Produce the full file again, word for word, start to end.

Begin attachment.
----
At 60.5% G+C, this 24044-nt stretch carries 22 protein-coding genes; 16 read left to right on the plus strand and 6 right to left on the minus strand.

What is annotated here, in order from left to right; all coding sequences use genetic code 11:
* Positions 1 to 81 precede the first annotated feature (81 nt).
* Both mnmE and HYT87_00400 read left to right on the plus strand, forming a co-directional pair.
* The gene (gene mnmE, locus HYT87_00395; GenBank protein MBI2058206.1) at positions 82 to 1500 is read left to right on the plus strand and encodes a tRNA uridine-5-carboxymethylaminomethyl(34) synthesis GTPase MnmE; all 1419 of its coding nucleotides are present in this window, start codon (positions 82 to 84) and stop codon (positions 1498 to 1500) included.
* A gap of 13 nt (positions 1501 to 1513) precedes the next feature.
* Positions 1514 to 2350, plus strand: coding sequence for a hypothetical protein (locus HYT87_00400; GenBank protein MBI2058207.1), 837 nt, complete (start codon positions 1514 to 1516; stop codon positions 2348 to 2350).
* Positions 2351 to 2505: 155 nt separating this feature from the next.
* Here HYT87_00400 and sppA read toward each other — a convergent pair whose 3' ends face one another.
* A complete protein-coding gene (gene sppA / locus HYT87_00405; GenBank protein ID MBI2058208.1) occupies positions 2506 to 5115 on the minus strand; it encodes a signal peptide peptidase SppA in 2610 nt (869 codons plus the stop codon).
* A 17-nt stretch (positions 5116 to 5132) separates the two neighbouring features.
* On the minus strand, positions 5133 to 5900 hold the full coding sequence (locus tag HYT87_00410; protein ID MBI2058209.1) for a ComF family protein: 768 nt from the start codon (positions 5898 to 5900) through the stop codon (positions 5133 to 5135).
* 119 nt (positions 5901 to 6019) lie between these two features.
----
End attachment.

At 60.5% G+C, this 24044-nt stretch carries 22 protein-coding genes; 16 read left to right on the plus strand and 6 right to left on the minus strand.

What is annotated here, in order from left to right; all coding sequences use genetic code 11:
* Positions 1 to 81 precede the first annotated feature (81 nt).
* Both mnmE and HYT87_00400 read left to right on the plus strand, forming a co-directional pair.
* The gene (gene mnmE, locus HYT87_00395; GenBank protein MBI2058206.1) at positions 82 to 1500 is read left to right on the plus strand and encodes a tRNA uridine-5-carboxymethylaminomethyl(34) synthesis GTPase MnmE; all 1419 of its coding nucleotides are present in this window, start codon (positions 82 to 84) and stop codon (positions 1498 to 1500) included.
* A gap of 13 nt (positions 1501 to 1513) precedes the next feature.
* Positions 1514 to 2350, plus strand: coding sequence for a hypothetical protein (locus HYT87_00400; GenBank protein MBI2058207.1), 837 nt, complete (start codon positions 1514 to 1516; stop codon positions 2348 to 2350).
* Positions 2351 to 2505: 155 nt separating this feature from the next.
* Here HYT87_00400 and sppA read toward each other — a convergent pair whose 3' ends face one another.
* A complete protein-coding gene (gene sppA / locus HYT87_00405; GenBank protein ID MBI2058208.1) occupies positions 2506 to 5115 on the minus strand; it encodes a signal peptide peptidase SppA in 2610 nt (869 codons plus the stop codon).
* A 17-nt stretch (positions 5116 to 5132) separates the two neighbouring features.
* On the minus strand, positions 5133 to 5900 hold the full coding sequence (locus tag HYT87_00410; protein ID MBI2058209.1) for a ComF family protein: 768 nt from the start codon (positions 5898 to 5900) through the stop codon (positions 5133 to 5135).
* 119 nt (positions 5901 to 6019) lie between these two features.